Published: 09:00, 16 May 2014
| Updated: 23:01, 27 February 2018
Like many sports fans Peter Barber is looking forward to watching this summer’s Commonwealth Games in Glasgow.
Fifty-six years ago the 81 year old from Wilmington was in the Games himself when they were held in Cardiff and he still takes part in competitive sport.
When he was 60 he broke the British Masters Record for the hammer throw, came second in the hammer in an Australian national athletics championship, ran two London Marathons, won a Kent athletics championships medal, represented his country in masters championships across Europe and ran against Roger Bannister in front of crowds at the White City Stadium in London.
His first foray into running was in 1951 when, aged 17, he beat 400 other runners to win the Southern Counties Youth Cross Country race in Eastbourne.
He said: “From then on I said ‘Football? Forget it’. Athletics and running is your game.”
Mr Barber has been involved in sport for decades and played rugby for Gravesend Rugby Football Club in the 1960s.
He still practises the hammer throw, shot put and javelin and is hoping to represent Great Britain in the hammer in Turkey at the European Veterans Championships in August.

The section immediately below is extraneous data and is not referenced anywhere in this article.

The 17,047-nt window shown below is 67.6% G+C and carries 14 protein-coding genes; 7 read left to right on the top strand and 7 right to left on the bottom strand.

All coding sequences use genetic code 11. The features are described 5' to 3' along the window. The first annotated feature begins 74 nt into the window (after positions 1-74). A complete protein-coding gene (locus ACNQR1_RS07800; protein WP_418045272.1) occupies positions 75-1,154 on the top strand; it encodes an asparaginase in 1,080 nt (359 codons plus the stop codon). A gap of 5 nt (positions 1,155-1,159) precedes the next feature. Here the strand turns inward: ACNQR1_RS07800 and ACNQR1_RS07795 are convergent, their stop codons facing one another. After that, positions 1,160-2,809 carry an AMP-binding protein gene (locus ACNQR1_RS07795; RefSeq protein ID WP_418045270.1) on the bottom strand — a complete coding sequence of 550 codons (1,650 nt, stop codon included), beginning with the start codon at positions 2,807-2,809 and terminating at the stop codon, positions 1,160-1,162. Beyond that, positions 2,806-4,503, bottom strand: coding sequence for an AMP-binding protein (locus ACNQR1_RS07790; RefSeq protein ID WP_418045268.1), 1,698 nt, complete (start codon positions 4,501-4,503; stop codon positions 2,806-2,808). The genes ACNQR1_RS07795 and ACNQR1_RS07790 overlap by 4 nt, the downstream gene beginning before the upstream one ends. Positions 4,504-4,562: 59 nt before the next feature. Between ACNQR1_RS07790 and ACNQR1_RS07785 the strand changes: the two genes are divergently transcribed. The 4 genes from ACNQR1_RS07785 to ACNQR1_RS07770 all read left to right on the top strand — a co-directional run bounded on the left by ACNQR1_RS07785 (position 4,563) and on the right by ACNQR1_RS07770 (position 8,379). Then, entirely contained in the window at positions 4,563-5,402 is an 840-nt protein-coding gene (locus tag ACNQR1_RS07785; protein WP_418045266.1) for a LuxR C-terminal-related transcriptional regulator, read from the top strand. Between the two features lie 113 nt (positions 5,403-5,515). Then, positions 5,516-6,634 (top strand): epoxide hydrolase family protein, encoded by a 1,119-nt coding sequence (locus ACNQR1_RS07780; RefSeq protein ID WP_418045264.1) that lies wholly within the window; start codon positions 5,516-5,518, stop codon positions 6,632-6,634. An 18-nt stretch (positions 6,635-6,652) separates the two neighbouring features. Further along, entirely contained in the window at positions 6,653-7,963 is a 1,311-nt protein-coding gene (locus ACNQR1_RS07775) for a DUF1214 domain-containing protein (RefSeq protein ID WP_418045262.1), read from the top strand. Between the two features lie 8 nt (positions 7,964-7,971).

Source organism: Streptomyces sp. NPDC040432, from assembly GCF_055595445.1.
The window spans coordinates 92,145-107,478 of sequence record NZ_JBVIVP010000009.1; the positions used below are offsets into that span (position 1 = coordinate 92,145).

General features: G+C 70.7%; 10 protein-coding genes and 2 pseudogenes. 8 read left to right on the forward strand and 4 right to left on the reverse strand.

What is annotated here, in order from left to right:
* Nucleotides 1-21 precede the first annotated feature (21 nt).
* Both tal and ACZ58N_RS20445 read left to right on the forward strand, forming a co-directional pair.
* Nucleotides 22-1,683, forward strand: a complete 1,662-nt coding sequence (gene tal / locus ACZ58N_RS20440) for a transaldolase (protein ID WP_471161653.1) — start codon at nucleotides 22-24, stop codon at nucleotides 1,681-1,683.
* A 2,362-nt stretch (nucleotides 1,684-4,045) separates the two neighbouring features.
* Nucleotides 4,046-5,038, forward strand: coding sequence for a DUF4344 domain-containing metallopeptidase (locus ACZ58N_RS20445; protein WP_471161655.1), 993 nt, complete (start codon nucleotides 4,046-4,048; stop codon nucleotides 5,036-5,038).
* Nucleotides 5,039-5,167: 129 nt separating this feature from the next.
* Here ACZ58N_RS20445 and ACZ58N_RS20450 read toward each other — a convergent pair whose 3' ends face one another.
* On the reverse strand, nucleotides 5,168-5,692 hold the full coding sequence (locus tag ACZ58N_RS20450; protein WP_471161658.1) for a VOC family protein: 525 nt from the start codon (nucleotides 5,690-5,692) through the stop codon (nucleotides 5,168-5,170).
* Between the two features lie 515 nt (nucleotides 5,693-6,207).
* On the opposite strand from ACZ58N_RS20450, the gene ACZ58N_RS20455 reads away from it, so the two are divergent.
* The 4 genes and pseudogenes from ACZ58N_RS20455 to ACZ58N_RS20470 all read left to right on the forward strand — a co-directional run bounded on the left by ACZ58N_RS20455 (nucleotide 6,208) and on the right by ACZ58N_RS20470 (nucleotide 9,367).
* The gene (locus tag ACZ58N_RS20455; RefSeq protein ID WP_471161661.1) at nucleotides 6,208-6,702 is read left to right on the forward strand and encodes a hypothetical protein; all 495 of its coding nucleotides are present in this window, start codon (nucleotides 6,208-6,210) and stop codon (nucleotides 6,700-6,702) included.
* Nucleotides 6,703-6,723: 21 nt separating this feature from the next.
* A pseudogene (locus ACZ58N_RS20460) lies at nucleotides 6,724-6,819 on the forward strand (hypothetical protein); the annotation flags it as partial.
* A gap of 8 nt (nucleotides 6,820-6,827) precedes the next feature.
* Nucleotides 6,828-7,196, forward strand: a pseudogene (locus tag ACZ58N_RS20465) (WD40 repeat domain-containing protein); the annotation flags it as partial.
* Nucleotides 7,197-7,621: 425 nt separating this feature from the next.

He said: “Each year I say ‘I think I’ve done my share of athletics and I’m going to retire’ but then I meet up with a couple of friends and they say ‘no you’ve got to keep going and keep fit.
"Don’t keep going to break records, just do it for your own personal bests’.
“The camaraderie is very good. You’re not throwing on your own. You’re all competing against each other, the adrenaline is running through your body and when the hammer flies out it feels good.”
Preparation for sporting events nowadays is all-important.
Whether it is football, athletics or any other competition, sports scientists and nutritionists spend hours making sure athletes are in the best shape.
However, when Mr Barber started out running for Darnley Athletics Club in Central Avenue, Gravesend, as a young man, the only thing he had after practice was apple juice and a hot bath.
Even now the veteran said that his secret to success was simple.
He said: “I don’t eat fatty foods and I keep away from junk food. I just eat healthily, train and enjoy it.”
Mr Barber said that representing his country was a wonderful feeling but he was never overcome by the sense of occasion.
He said:“I take it in my stride. I’ve found I have a gift for athletics.”
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